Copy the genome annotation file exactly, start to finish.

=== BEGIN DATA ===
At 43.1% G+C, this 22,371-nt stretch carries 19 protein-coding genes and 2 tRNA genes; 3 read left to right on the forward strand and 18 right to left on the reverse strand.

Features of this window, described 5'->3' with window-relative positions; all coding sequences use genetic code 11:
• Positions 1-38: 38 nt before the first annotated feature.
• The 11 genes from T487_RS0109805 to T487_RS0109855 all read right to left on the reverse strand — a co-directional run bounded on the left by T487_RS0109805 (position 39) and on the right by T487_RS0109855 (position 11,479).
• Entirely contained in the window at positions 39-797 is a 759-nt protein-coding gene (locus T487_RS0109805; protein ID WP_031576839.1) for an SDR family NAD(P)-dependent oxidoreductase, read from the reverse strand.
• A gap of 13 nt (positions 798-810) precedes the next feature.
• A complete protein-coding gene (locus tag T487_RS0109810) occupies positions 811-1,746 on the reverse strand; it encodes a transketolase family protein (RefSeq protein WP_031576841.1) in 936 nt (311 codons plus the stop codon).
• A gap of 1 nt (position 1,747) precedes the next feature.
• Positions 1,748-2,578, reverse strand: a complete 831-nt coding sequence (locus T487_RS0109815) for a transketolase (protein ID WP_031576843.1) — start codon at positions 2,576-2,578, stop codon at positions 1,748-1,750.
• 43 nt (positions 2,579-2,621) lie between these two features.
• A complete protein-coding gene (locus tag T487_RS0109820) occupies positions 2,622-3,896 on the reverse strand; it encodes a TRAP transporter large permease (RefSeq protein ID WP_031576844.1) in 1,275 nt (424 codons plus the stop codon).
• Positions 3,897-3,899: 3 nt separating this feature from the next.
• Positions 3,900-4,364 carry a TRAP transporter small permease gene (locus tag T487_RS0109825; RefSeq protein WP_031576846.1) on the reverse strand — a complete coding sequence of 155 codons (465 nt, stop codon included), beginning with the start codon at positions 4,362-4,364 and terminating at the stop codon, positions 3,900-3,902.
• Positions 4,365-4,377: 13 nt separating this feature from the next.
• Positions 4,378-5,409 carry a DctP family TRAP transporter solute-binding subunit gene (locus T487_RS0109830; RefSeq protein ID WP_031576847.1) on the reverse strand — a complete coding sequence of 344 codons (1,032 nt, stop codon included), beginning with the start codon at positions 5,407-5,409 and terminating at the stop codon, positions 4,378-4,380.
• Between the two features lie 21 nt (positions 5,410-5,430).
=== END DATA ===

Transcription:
At 43.1% G+C, this 22,371-nt stretch carries 19 protein-coding genes and 2 tRNA genes; 3 read left to right on the forward strand and 18 right to left on the reverse strand.

Features of this window, described 5'->3' with window-relative positions; all coding sequences use genetic code 11:
• Positions 1-38: 38 nt before the first annotated feature.
• The 11 genes from T487_RS0109805 to T487_RS0109855 all read right to left on the reverse strand — a co-directional run bounded on the left by T487_RS0109805 (position 39) and on the right by T487_RS0109855 (position 11,479).
• Entirely contained in the window at positions 39-797 is a 759-nt protein-coding gene (locus T487_RS0109805; protein ID WP_031576839.1) for an SDR family NAD(P)-dependent oxidoreductase, read from the reverse strand.
• A gap of 13 nt (positions 798-810) precedes the next feature.
• A complete protein-coding gene (locus tag T487_RS0109810) occupies positions 811-1,746 on the reverse strand; it encodes a transketolase family protein (RefSeq protein WP_031576841.1) in 936 nt (311 codons plus the stop codon).
• A gap of 1 nt (position 1,747) precedes the next feature.
• Positions 1,748-2,578, reverse strand: a complete 831-nt coding sequence (locus T487_RS0109815) for a transketolase (protein ID WP_031576843.1) — start codon at positions 2,576-2,578, stop codon at positions 1,748-1,750.
• 43 nt (positions 2,579-2,621) lie between these two features.
• A complete protein-coding gene (locus tag T487_RS0109820) occupies positions 2,622-3,896 on the reverse strand; it encodes a TRAP transporter large permease (RefSeq protein ID WP_031576844.1) in 1,275 nt (424 codons plus the stop codon).
• Positions 3,897-3,899: 3 nt separating this feature from the next.
• Positions 3,900-4,364 carry a TRAP transporter small permease gene (locus tag T487_RS0109825; RefSeq protein WP_031576846.1) on the reverse strand — a complete coding sequence of 155 codons (465 nt, stop codon included), beginning with the start codon at positions 4,362-4,364 and terminating at the stop codon, positions 3,900-3,902.
• Positions 4,365-4,377: 13 nt separating this feature from the next.
• Positions 4,378-5,409 carry a DctP family TRAP transporter solute-binding subunit gene (locus T487_RS0109830; RefSeq protein ID WP_031576847.1) on the reverse strand — a complete coding sequence of 344 codons (1,032 nt, stop codon included), beginning with the start codon at positions 5,407-5,409 and terminating at the stop codon, positions 4,378-4,380.
• Between the two features lie 21 nt (positions 5,410-5,430).